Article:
Another difficulty of the attack, is to map the LN node to its full-node.
This can range from being trivial if both run in clear with same ipv4
address. It would be interesting to scan both networks and see how many
nodes pair are in this case. Learning the mapping can still be doable if
they are using an anonymous network like Tor with same exit node base on
message timing.

Further inter-layer mapping techniques could be developped like funding
transaction broadcast and seeing its propagation on the base layer. Or
knowledge of onchain utxo graph leaked by addressed reused to fund

On the LN-side, depending of the scenario, cost of the attack ranges
between opening one or two channels and paying the related onchain fees.
That being said, an attacker can also target victim-initiated channels
and costs would be reduced only to operating LN nodes.

Onchain counter-measures

Warnings could be triggered by full-node when the block issuance rate
becomes weird but first it's hard to dissociate weirdness from edges of
block variance and secondly the algo being public it should be easy for
an attacker to stay under the radar by choosing the right announcement

Raising alarms based on nTime of block headers being to far in the past
compare to local clock wouldn't make sense due to IBD.

A practical solution would be to have multiple bitcoin full-nodes
with multi-homing and doing reconciliation of blockchain views every
N hour/minute. This kind of method, already deployed by some bitcoin
infrastructures, would raise attack difficulty for off-path attackers
but wouldn't counter in-path attackers. Nevertheless, it would already
be a good step, the issue is the current absent of implementing this
in open-source software for hobbyists.

A defense in depth would require to have multiple data links, like
receiving headers from space/radio or tunneling through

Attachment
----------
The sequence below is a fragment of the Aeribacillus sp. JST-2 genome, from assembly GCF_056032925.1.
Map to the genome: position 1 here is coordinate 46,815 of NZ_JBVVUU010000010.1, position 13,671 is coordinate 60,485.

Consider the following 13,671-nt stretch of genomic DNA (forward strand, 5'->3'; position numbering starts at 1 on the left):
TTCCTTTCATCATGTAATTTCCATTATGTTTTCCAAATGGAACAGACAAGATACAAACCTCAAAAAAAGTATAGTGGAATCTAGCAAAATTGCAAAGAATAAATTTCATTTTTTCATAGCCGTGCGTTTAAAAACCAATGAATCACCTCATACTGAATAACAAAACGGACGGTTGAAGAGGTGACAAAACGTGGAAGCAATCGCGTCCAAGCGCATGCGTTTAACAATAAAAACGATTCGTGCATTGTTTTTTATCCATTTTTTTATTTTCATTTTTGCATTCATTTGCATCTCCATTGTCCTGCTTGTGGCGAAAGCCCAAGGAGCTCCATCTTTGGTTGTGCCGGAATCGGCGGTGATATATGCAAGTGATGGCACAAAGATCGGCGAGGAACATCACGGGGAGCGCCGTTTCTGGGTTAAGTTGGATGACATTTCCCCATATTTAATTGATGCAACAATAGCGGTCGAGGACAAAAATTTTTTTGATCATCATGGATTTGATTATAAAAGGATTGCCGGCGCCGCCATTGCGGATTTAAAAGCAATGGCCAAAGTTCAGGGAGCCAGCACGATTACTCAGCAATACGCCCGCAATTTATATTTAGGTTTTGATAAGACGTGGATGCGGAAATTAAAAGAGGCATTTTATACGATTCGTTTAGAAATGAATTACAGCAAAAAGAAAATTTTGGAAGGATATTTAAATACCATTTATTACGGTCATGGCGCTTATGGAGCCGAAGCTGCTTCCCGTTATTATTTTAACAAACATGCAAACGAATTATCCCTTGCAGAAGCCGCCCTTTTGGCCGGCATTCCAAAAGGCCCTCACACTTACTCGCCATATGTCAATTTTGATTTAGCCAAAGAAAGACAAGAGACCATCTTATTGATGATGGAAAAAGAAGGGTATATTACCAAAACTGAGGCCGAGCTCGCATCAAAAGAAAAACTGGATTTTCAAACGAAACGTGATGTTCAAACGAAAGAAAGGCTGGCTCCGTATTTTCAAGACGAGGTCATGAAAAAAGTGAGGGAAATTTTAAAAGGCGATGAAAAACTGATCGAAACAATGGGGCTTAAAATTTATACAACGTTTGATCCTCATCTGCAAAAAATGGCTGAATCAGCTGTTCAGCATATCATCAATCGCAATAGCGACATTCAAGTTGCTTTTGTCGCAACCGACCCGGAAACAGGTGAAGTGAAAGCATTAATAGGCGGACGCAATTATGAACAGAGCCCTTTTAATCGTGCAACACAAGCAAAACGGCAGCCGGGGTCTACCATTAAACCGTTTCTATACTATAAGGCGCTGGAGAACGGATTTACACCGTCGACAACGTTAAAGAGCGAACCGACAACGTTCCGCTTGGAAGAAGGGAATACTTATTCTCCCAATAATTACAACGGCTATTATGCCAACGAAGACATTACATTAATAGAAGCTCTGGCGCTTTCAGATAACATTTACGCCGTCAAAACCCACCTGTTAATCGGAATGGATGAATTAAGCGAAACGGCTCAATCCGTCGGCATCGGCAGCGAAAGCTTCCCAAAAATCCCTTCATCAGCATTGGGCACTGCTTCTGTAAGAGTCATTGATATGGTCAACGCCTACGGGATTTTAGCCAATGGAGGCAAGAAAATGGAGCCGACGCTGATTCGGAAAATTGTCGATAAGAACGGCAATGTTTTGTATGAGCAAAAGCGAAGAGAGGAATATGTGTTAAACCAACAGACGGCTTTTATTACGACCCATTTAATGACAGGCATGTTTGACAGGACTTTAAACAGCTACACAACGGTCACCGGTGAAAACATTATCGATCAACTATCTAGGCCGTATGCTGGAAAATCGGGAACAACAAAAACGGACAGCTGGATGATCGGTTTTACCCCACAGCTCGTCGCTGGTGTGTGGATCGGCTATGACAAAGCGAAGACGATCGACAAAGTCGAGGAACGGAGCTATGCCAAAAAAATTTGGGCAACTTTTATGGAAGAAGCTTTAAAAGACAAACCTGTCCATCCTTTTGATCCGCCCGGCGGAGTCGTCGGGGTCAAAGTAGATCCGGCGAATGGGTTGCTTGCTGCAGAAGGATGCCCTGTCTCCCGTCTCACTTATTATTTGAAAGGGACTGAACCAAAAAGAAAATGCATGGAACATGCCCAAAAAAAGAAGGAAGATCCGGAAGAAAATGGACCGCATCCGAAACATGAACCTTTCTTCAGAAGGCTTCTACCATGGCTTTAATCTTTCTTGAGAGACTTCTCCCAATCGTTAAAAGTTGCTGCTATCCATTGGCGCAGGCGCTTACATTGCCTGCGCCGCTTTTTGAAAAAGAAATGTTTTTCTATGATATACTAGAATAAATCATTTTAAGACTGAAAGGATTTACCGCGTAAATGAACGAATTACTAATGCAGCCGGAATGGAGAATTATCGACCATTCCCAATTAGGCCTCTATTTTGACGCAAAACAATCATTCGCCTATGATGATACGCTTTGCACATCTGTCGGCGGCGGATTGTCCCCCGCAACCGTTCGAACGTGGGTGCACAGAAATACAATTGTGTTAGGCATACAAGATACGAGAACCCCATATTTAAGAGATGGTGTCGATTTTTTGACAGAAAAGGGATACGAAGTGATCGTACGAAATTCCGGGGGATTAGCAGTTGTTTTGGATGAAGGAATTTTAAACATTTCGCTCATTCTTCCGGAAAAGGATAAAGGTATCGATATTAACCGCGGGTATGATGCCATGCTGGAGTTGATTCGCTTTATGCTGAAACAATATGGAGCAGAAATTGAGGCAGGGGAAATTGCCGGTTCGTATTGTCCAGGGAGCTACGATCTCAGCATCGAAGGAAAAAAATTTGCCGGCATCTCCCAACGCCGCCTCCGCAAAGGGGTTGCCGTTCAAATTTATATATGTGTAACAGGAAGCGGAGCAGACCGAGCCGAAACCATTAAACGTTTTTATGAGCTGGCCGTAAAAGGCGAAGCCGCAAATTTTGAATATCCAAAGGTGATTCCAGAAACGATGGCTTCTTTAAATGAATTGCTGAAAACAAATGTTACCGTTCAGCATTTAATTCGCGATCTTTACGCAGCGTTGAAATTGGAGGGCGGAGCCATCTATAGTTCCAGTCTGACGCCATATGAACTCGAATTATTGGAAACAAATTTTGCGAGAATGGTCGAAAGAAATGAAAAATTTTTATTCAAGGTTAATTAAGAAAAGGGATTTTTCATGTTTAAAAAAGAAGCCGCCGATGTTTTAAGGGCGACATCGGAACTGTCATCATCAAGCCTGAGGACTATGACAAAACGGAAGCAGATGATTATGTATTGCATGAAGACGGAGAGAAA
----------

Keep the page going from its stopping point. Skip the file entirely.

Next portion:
some other protocols [4].

Even learning discrepancies between your local view of the blockchain
and the mainnet one, the right move to do isn't clear as an automatic
system may be triggered by false positives to halt operation of your LN
node, a human intervention to double-check may seem preferable. And
it's really likely the attacker control you ability of transactions
on the base layer. BIP324 may help there.

Offchain counter-measures

Some LN errors messages may be triggered at abnormal rate like
`expiry_too_soon`  due to victim using a HTLC base in the past and may
be used to guess oddities.

A measure orthogonal to running multiple bitcoin full-nodes should be
to have multiples watchtowers running their own blocks provider (full-node
or light clients). Assuming attacker don't control your connection to them,
if at least one of them isn't eclipsed, it should be able to time-out HTLC/
justice revoked transaction efficiently.

Another option would be to use the control plane as a safety mechanism.
When a LN node learns a channel_announcement to far in the future it
would ask to this LN node, few next headers through this communication
channel and connect these headers to its full-node. Based on this
information, full-node may trigger alarms more accurately. This mechanism
would work assuming one of your gossiping LN node is honest. It may ask
for fine-tuning to avoid there too false-positives but it seems an
interesting topic of research to use L2 information to correct L1 blockchain
view and even further to use L2 communications channels as an emergency
transaction broadcast.

Further research could be lead to investigate attacks combining eclipsing
view of both layer, that's said the LN one may seem harder to take on as
have persistent identities.

Eclipse attacks were already known to be very bad, offchain protocols
relying on time for their security model make them worst at it lower the bar
to exploit them from being a miner to being party to an offchain contract.

After talking with LN implementations teams, they don't think funds are at
given than light clients have low-value channels right now and it's not
worthy the
attack setup, but they acknowledge the issue on the long term for
processing nodes.

Thanks to Gleb Naumenko for fruitful discussions/review.


[0] https://eprint.iacr.org/2015/263.pdf

[1] https://github.com/bitcoin/bitcoin/pull/9037

[2] https://github.com/bitcoin/bitcoin/pull/8282

[3] https://erebus-attack.comp.nus.edu.sg/

[4] https://github.com/bitcoin/bitcoin/pull/16834